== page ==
Six tops tips to remember when growing bromeliads

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Bromeliads are plants belonging to the family Bromeliaceae which originate from the United States, South America and West Indies. They grow on trees, stumps and decaying branches. Bromeliads are recognisable by their colourful bracts which remain in effect for several months, making them an ideal addition to add some colour to your home.

Bromeliads were long considered to be advanced houseplants, fit for a greenhouse rather than a typical house.

However, in recent years they have been increasingly added to home environments.

These plants are popular because they offer beautiful foliage with strappy leaves in red, green, purple, orange and yellow colours.

They also often feature patterns on the plants, including stripes, spots and other features.

How to grow bromeliads

When growing bromeliads, creating the right environment for them is very important.

These plants want to be placed in bright light but shaded from the direct summer sun.

They ideally want temperatures of 21C to induce flowering, but once buds have started to form, temperatures should be dropped to 12C to help the plants sustain their flowers.

In the winter periods, bromeliads require a minimum temperature of 10C.

Most bromeliad plants can be grown in soilless growing media which consists of fine composted bark, perlite and coir fibre in equal proportions.

You can also mix half fine composted bark with half multipurpose growing media.

Cymbidium orchid compost can also be used.

Fundamentally, the most important objective is to achieve a very free-draining media.

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If you wish to plant them in a container, make sure to opt for a three to five-inch container.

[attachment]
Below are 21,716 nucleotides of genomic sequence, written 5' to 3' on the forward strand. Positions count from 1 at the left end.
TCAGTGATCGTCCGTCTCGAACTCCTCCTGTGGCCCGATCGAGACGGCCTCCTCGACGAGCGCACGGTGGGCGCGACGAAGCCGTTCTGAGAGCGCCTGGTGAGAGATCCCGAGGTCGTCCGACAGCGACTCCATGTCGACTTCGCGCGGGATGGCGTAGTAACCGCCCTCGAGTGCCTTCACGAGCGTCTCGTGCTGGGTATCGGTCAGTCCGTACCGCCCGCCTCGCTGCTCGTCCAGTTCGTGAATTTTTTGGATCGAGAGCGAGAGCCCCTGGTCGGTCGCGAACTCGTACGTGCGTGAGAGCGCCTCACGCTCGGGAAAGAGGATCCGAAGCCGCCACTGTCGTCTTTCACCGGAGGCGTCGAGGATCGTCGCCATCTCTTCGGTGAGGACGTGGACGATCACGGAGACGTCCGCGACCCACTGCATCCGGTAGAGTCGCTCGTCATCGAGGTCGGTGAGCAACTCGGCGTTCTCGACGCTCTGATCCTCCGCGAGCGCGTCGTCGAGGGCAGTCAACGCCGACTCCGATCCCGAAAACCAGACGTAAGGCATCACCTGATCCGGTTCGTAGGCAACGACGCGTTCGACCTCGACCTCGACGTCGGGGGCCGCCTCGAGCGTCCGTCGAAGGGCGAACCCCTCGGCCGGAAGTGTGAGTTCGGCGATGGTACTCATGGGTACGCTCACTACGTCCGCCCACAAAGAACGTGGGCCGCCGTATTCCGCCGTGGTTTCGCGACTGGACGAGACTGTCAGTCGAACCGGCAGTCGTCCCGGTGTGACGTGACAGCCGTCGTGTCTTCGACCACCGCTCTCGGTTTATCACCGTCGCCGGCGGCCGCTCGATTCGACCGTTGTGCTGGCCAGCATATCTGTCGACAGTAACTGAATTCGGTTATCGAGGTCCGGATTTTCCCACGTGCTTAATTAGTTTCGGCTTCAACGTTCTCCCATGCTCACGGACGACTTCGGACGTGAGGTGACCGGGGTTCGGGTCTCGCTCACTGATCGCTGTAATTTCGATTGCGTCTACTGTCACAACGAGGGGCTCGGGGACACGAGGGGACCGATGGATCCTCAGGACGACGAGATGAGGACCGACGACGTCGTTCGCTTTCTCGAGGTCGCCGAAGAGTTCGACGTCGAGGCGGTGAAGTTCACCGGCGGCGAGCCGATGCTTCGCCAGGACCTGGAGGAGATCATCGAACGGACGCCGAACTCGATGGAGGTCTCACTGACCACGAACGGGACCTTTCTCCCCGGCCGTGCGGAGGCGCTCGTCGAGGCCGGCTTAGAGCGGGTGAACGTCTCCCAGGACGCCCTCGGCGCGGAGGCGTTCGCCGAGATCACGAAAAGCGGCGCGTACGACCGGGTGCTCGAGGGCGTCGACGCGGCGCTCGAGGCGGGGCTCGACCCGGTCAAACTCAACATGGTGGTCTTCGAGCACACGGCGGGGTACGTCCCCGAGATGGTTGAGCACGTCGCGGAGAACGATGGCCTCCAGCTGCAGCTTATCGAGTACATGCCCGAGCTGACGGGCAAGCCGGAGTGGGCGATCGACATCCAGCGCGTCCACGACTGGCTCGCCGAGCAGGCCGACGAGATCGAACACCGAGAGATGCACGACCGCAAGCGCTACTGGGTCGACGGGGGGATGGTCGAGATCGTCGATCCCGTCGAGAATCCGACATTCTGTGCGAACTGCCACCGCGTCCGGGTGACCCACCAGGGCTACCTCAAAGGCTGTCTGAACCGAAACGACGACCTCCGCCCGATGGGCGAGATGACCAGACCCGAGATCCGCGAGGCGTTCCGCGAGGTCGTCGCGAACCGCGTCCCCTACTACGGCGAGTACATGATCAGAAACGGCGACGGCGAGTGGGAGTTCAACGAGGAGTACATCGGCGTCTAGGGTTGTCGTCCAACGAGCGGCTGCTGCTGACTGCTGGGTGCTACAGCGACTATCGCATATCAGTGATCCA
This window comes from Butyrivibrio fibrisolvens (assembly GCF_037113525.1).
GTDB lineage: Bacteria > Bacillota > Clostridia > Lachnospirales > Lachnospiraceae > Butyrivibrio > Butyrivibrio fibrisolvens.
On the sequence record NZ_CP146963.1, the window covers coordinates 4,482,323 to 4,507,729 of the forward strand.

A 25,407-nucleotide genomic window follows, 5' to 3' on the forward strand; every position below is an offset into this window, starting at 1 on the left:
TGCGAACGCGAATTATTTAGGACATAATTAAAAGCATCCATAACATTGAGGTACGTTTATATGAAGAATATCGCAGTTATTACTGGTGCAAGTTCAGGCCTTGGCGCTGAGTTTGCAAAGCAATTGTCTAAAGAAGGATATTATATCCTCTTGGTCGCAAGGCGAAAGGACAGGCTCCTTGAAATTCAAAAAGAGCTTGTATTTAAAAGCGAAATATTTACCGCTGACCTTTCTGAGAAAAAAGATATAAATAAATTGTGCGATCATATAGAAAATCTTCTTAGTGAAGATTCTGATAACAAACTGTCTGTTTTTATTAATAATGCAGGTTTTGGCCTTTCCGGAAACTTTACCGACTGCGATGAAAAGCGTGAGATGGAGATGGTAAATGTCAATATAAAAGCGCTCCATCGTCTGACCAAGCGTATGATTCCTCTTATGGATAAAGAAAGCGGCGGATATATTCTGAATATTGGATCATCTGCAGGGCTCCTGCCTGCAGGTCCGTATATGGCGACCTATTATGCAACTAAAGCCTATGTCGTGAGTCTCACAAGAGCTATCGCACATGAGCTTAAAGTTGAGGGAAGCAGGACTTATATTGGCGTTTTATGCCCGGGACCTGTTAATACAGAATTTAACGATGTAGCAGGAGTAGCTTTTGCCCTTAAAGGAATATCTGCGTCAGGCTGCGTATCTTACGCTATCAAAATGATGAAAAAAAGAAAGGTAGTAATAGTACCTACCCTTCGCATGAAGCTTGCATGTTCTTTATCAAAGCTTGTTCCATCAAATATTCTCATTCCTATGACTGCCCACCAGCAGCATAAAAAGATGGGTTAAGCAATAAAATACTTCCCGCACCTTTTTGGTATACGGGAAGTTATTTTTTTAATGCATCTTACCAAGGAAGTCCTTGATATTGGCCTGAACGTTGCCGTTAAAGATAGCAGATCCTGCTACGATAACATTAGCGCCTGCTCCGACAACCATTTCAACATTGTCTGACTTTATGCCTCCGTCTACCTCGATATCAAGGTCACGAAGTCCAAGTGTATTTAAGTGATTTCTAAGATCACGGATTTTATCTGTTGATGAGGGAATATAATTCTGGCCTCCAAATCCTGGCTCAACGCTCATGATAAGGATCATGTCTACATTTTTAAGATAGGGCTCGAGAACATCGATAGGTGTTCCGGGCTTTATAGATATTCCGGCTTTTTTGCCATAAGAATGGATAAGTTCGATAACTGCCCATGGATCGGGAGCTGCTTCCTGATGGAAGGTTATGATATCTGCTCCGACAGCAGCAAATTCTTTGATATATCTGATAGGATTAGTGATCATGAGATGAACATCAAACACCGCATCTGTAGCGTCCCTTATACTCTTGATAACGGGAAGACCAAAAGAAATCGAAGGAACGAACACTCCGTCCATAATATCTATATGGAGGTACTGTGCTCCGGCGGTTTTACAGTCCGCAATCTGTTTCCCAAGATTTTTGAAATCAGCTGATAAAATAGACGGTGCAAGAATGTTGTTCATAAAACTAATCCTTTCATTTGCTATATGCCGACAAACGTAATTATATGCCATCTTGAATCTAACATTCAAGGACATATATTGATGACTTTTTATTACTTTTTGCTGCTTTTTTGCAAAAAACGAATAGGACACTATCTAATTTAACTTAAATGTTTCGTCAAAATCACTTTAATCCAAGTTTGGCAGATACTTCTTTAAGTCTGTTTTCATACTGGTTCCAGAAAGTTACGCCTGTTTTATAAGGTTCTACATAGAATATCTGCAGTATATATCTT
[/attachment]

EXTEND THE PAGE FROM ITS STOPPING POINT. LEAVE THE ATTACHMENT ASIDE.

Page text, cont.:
Larger plants can become quite top-heavy so it is best to plant these in a larger pot of around seven inches.

If you wish to raise these plants from seed, this is possible, but seedlings can take five or more years to flower.

To grow them from seed, sow the seed on the surface of your compost, which should be two parts compost and one sand, and then mist the surface.

Maintain a humid atmosphere for the seeds by placing the container in a propagator with heat of 26C.

You can also cover it with a plastic bag and then place it in a warm airing cupboard.

Fresh seed should germinate within a few days and once you have seedlings with three or four leaves, you should allow them to acclimate to a less humid atmosphere.

Tricks to remember when growing bromeliads

  1. Use a folded triangle of paper to hold the plant base to avoid the prickly rosettes
  2. Maintain moist conditions, particularly in the summer, by placing the plant on a large saucer 75 percent filled with gravel or clay pellets and keep the level of water just below the surface of the gravel.
  3. Add a houseplant fertiliser when watering the rosette, though use it at half strength, and only feed it during the spring or summer months.
  4. In winter, only winter your plants once they have dried out.
  5. Use rainwater where possible or tap water which has been boiled, cooled and left to stand for 24 hours.
  6. Mist your plant regularly.

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